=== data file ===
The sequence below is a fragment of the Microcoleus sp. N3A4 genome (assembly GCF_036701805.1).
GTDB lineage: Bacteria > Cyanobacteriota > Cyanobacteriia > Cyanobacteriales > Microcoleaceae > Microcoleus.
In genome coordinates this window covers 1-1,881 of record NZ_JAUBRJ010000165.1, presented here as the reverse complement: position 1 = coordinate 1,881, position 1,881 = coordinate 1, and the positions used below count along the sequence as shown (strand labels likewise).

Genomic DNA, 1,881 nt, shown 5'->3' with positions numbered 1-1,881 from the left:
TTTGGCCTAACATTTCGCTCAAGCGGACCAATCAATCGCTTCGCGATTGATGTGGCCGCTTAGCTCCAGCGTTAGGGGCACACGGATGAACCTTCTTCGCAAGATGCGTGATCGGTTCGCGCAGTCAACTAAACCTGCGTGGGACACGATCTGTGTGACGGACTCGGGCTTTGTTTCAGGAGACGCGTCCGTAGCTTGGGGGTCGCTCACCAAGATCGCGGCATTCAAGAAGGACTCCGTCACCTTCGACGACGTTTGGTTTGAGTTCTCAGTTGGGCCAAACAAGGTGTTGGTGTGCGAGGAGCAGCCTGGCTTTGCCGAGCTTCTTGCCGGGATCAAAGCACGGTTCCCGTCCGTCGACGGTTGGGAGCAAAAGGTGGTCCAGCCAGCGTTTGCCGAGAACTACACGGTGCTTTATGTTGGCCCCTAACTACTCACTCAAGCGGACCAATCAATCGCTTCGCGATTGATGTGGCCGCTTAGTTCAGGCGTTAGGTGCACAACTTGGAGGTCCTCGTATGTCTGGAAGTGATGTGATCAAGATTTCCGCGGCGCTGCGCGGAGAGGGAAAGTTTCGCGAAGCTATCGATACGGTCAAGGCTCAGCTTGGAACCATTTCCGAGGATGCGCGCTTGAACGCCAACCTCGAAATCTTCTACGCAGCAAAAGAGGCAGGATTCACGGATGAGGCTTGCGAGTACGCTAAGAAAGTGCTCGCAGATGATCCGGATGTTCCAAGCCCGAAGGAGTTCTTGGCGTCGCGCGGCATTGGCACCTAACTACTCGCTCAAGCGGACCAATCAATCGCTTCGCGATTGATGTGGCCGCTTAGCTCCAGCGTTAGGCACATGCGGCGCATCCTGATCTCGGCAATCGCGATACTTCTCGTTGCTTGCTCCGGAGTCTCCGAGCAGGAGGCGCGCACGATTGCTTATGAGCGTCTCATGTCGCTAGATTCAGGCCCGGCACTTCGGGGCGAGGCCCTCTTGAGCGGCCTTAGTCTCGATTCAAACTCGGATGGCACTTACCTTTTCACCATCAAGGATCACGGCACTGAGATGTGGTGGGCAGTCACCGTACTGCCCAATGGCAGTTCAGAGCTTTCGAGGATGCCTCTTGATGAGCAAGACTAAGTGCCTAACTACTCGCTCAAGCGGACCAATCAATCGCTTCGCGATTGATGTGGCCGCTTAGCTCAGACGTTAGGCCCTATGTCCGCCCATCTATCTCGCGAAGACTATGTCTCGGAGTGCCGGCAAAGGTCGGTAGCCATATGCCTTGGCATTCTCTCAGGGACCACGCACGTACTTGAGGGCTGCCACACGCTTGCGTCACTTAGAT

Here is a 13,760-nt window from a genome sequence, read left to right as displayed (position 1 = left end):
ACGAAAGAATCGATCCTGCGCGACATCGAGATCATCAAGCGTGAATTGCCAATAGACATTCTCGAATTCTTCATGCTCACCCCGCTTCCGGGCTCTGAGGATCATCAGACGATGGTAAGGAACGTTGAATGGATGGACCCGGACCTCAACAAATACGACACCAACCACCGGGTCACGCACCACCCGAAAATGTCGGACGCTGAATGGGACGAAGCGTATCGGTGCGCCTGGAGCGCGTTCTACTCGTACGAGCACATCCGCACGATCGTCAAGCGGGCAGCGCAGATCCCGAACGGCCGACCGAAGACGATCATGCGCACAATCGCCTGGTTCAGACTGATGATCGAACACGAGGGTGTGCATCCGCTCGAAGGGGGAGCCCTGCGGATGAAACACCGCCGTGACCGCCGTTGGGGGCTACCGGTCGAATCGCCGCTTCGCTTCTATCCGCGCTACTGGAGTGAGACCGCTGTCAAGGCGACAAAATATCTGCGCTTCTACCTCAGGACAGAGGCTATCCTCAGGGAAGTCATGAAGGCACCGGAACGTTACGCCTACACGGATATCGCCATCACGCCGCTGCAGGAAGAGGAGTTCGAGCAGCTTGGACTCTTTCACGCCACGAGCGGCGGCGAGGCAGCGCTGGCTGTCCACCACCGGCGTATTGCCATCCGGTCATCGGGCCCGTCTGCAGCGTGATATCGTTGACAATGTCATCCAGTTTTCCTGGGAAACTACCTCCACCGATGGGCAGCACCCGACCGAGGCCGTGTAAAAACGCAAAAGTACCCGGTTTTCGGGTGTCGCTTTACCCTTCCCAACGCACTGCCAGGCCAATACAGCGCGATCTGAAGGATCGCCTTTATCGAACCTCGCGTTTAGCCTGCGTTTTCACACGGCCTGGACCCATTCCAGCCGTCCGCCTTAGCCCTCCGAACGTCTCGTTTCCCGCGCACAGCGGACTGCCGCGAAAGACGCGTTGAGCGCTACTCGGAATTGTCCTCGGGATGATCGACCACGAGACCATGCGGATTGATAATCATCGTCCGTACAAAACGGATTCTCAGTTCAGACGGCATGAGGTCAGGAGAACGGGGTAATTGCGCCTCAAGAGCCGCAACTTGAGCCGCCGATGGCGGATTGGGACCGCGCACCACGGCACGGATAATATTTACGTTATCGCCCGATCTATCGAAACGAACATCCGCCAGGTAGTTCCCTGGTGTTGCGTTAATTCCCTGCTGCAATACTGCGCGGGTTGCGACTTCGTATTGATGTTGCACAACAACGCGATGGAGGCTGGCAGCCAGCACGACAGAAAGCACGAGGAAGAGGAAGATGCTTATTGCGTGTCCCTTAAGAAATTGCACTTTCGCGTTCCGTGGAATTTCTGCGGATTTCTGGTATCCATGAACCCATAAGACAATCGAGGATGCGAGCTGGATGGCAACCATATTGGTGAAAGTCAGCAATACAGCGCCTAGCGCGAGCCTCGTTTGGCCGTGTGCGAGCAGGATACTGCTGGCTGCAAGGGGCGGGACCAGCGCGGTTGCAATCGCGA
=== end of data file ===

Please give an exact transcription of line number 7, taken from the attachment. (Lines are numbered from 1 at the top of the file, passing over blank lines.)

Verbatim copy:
ACGAAAGAATCGATCCTGCGCGACATCGAGATCATCAAGCGTGAATTGCCAATAGACATTCTCGAATTCTTCATGCTCACCCCGCTTCCGGGCTCTGAGGATCATCAGACGATGGTAAGGAACGTTGAATGGATGGACCCGGACCTCAACAAATACGACACCAACCACCGGGTCACGCACCACCCGAAAATGTCGGACGCTGAATGGGACGAAGCGTATCGGTGCGCCTGGAGCGCGTTCTACTCGTACGAGCACATCCGCACGATCGTCAAGCGGGCAGCGCAGATCCCGAACGGCCGACCGAAGACGATCATGCGCACAATCGCCTGGTTCAGACTGATGATCGAACACGAGGGTGTGCATCCGCTCGAAGGGGGAGCCCTGCGGATGAAACACCGCCGTGACCGCCGTTGGGGGCTACCGGTCGAATCGCCGCTTCGCTTCTATCCGCGCTACTGGAGTGAGACCGCTGTCAAGGCGACAAAATATCTGCGCTTCTACCTCAGGACAGAGGCTATCCTCAGGGAAGTCATGAAGGCACCGGAACGTTACGCCTACACGGATATCGCCATCACGCCGCTGCAGGAAGAGGAGTTCGAGCAGCTTGGACTCTTTCACGCCACGAGCGGCGGCGAGGCAGCGCTGGCTGTCCACCACCGGCGTATTGCCATCCGGTCATCGGGCCCGTCTGCAGCGTGATATCGTTGACAATGTCATCCAGTTTTCCTGGGAAACTACCTCCACCGATGGGCAGCACCCGACCGAGGCCGTGTAAAAACGCAAAAGTACCCGGTTTTCGGGTGTCGCTTTACCCTTCCCAACGCACTGCCAGGCCAATACAGCGCGATCTGAAGGATCGCCTTTATCGAACCTCGCGTTTAGCCTGCGTTTTCACACGGCCTGGACCCATTCCAGCCGTCCGCCTTAGCCCTCCGAACGTCTCGTTTCCCGCGCACAGCGGACTGCCGCGAAAGACGCGTTGAGCGCTACTCGGAATTGTCCTCGGGATGATCGACCACGAGACCATGCGGATTGATAATCATCGTCCGTACAAAACGGATTCTCAGTTCAGACGGCATGAGGTCAGGAGAACGGGGTAATTGCGCCTCAAGAGCCGCAACTTGAGCCGCCGATGGCGGATTGGGACCGCGCACCACGGCACGGATAATATTTACGTTATCGCCCGATCTATCGAAACGAACATCCGCCAGGTAGTTCCCTGGTGTTGCGTTAATTCCCTGCTGCAATACTGCGCGGGTTGCGACTTCGTATTGATGTTGCACAACAACGCGATGGAGGCTGGCAGCCAGCACGACAGAAAGCACGAGGAAGAGGAAGATGCTTATTGCGTGTCCCTTAAGAAATTGCACTTTCGCGTTCCGTGGAATTTCTGCGGATTTCTGGTATCCATGAACCCATAAGACAATCGAGGATGCGAGCTGGATGGCAACCATATTGGTGAAAGTCAGCAATACAGCGCCTAGCGCGAGCCTCGTTTGGCCGTGTGCGAGCAGGATACTGCTGGCTGCAAGGGGCGGGACCAGCGCGGTTGCAATCGCGA